Piedmontese Alpine arc - The western and northern borders of Piedmont are entirely occupied by the Alps, which in the Piedmontese section are divided, from South to North and in a clockwise direction, into the Maritime, Cottian, Graian and Pennine Alps, up to the western coast of the Lake Maggiore (shared with Lombardy to the east and Switzerland to the north). The Piedmontese Alps have some of the most important Alpine peaks, including Monte Rosa, Gran Paradiso (whose summit is, however, in the Val d'Aosta) and Monviso, the source of the river Po. The interest of the region for tourism winter is ensured by ski resorts of international renown, many of which hosted the competitions of the Turin 2006 Winter Olympic Games. The naturalistic and historical-cultural attractions are also of particular importance, making the alpine environment a destination suitable for all seasons : the Piedmontese Alpine arc hosts, among others, the Alpi Marittine Natural Park (Cuneo) and the Gran Paradiso Park (Turin), as well as some of the most important monuments in the history of art and architecture worldwide, such as the Sacra di San Michele, overlooking the Val di Susa, and the Sacro Monte di Varallo, not far from Lake Orta. The Piedmontese section of the Alpine arch also hosts important passes and crossings towards France, such as the E74 road of Col di Tenda and the E70 of Frejus, at the bottom of the Val di Susa. The most important localities are Biella, Sestriere, Macugnaga, Domodossola, Verbania, Stresa, Susa, and Ivrea. Of important tourist interest are the towns on the shores of Lake Maggiore which, on the Piedmontese shore, are Arona, Baveno, Verbania, Cannobio and Dormelletto.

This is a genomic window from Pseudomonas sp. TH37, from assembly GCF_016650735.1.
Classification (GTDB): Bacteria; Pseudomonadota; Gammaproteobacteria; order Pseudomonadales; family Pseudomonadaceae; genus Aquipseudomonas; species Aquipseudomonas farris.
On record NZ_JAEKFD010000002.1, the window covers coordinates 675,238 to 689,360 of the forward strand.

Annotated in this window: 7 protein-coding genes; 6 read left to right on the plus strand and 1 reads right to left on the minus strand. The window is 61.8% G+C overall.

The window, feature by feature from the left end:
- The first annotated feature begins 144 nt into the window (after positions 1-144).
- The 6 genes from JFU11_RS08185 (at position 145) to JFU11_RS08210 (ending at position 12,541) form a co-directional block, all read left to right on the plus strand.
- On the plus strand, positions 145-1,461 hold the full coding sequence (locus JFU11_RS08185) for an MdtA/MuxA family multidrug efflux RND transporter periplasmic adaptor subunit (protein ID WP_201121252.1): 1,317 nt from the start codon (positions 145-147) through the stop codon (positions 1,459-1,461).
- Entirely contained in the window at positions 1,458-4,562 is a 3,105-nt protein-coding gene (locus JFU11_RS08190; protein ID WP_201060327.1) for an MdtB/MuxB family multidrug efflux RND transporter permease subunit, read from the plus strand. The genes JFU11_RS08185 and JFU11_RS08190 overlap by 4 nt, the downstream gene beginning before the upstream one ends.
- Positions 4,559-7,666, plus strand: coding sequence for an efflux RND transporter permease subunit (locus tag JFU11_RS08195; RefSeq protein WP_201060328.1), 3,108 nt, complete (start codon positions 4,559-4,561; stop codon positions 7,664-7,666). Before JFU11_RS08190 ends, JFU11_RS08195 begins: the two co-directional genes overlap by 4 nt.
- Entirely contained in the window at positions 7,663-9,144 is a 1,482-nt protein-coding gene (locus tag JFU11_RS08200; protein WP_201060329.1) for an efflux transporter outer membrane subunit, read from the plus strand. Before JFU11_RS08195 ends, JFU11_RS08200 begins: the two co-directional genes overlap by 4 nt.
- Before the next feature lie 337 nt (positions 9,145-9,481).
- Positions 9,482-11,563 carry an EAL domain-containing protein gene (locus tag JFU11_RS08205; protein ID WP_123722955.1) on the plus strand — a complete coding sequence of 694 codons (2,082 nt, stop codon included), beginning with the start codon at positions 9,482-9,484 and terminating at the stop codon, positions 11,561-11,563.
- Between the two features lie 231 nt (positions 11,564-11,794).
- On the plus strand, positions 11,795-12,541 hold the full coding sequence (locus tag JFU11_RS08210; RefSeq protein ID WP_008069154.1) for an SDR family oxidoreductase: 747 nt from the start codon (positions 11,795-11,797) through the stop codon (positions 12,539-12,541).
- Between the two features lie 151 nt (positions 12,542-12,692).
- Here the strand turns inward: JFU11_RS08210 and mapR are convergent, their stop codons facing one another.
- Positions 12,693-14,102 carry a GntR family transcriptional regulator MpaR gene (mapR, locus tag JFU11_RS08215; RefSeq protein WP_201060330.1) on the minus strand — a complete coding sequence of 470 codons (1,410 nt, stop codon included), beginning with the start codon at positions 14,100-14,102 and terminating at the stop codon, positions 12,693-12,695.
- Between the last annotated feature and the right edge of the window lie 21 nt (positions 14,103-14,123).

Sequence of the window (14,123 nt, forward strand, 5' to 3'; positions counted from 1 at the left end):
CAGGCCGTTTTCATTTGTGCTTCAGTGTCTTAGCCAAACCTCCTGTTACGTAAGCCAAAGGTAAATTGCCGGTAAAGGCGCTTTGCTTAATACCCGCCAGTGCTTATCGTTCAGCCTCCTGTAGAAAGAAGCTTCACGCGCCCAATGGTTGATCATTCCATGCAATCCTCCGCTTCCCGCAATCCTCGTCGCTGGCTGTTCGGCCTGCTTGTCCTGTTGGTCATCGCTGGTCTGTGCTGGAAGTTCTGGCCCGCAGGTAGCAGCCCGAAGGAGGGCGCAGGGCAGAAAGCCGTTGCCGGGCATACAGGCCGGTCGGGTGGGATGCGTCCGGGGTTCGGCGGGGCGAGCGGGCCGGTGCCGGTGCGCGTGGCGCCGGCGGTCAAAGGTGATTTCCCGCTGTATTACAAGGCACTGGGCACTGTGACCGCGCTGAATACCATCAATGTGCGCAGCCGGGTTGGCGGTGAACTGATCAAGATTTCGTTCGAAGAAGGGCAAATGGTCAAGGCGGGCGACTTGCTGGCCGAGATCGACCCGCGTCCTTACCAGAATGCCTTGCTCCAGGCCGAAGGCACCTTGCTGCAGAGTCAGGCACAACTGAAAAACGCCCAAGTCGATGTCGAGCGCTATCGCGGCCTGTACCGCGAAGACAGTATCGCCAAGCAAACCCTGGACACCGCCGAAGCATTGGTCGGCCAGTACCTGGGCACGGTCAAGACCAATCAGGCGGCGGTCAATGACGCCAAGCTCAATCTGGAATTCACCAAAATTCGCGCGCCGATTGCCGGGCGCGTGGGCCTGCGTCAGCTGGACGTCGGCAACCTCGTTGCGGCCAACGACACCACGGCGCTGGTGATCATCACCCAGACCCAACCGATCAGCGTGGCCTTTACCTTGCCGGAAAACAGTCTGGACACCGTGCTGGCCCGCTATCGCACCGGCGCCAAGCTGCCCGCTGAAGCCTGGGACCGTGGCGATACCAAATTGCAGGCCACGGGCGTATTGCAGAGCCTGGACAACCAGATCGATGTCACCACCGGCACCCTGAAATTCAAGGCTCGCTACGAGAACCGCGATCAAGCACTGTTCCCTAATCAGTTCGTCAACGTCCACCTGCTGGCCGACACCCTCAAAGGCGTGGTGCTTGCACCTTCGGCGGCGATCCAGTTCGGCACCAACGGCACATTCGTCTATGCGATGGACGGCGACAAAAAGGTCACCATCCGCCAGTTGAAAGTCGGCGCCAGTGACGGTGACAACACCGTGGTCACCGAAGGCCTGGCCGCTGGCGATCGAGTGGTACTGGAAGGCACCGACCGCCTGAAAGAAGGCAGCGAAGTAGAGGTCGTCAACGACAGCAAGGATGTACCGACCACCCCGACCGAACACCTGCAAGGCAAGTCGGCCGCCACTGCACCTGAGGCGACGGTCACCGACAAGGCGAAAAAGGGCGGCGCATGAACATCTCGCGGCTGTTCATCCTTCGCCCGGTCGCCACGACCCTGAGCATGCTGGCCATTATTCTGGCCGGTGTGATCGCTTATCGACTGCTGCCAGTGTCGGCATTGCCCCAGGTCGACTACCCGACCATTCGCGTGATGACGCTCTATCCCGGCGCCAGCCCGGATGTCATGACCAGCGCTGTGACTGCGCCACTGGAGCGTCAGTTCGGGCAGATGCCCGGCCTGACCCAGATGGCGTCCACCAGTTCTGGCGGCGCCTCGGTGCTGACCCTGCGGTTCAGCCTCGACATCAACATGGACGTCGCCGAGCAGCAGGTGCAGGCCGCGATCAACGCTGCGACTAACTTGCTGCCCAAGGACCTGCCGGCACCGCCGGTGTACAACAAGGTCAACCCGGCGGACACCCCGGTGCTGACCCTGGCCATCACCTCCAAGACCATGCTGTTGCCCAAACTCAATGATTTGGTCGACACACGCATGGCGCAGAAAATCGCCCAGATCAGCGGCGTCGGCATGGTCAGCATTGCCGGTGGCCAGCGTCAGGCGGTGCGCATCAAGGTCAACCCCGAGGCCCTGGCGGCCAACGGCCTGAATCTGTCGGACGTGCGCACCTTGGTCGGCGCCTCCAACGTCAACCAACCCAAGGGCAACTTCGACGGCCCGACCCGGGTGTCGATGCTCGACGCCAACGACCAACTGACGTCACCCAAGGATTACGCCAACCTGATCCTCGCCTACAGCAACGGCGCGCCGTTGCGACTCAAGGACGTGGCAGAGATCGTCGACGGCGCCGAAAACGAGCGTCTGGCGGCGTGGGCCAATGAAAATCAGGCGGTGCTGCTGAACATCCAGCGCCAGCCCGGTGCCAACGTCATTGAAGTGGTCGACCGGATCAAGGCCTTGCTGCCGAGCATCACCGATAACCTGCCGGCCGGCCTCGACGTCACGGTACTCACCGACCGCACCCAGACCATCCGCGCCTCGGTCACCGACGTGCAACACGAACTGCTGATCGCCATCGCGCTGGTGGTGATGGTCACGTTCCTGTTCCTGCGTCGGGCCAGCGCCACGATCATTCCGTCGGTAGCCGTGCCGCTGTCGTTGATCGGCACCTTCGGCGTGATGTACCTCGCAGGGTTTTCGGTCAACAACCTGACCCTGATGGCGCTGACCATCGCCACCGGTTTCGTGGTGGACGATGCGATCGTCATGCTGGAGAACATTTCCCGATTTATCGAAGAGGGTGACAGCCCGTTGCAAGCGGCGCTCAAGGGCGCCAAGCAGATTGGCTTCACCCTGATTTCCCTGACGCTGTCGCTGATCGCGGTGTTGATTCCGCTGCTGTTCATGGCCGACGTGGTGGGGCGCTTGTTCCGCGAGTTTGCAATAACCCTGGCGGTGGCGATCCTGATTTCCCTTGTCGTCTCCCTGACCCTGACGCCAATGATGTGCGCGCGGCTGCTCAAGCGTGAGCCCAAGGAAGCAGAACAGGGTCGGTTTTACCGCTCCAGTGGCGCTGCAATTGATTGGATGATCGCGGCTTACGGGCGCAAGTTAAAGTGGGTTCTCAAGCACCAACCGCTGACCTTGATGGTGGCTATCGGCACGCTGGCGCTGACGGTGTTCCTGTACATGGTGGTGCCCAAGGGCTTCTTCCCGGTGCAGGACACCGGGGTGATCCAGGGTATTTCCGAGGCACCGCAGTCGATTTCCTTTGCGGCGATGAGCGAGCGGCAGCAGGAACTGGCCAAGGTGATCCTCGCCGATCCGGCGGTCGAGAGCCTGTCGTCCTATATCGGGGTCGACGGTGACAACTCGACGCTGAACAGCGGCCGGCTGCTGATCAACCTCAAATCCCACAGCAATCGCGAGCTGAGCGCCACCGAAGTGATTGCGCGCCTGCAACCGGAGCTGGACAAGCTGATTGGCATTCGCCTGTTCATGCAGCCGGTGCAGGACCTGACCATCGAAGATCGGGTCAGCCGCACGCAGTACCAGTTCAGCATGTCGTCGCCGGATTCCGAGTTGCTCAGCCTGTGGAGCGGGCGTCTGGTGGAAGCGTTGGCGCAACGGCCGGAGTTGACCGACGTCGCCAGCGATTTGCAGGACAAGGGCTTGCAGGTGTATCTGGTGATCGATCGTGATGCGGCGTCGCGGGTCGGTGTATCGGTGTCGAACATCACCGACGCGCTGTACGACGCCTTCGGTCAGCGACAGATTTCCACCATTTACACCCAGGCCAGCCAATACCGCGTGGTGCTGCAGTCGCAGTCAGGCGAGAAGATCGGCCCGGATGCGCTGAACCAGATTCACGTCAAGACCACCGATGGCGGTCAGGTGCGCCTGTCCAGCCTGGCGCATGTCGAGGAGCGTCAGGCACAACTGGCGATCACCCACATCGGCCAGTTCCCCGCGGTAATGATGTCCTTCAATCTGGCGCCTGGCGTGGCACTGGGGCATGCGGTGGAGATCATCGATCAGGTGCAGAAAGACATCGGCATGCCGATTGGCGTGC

Piedmont hills — The area includes a large section of southern Piedmont and extends from the eastern part of the province of Cuneo to the north-eastern part of the province of Alessandria. From west to east, the Piedmontese hilly area includes the territories of the Langhe, Roero and Monferrato. The typicality of the hilly landscapes of Lower Piedmont, characterized by a centuries-old interaction between anthropic crops (first of all the vine), woods and small villages rich in history, has recently allowed the Vineyard Landscapes of Langhe-Roero and Monferrato to be recognized as a World Heritage Site Humanity, by resolution of 22 June 2014, during the 38th session of the Unesco committee in Doha. The main urban centers in the area are Bra, Alba, Canelli, Nizza Monferrato and Asti. Also there are several small villages such as Monforte d'Alba, Cella Monte, Neive, Barolo, Barbaresco. In Roero the main localities besides Bra are also Govone and Guarene.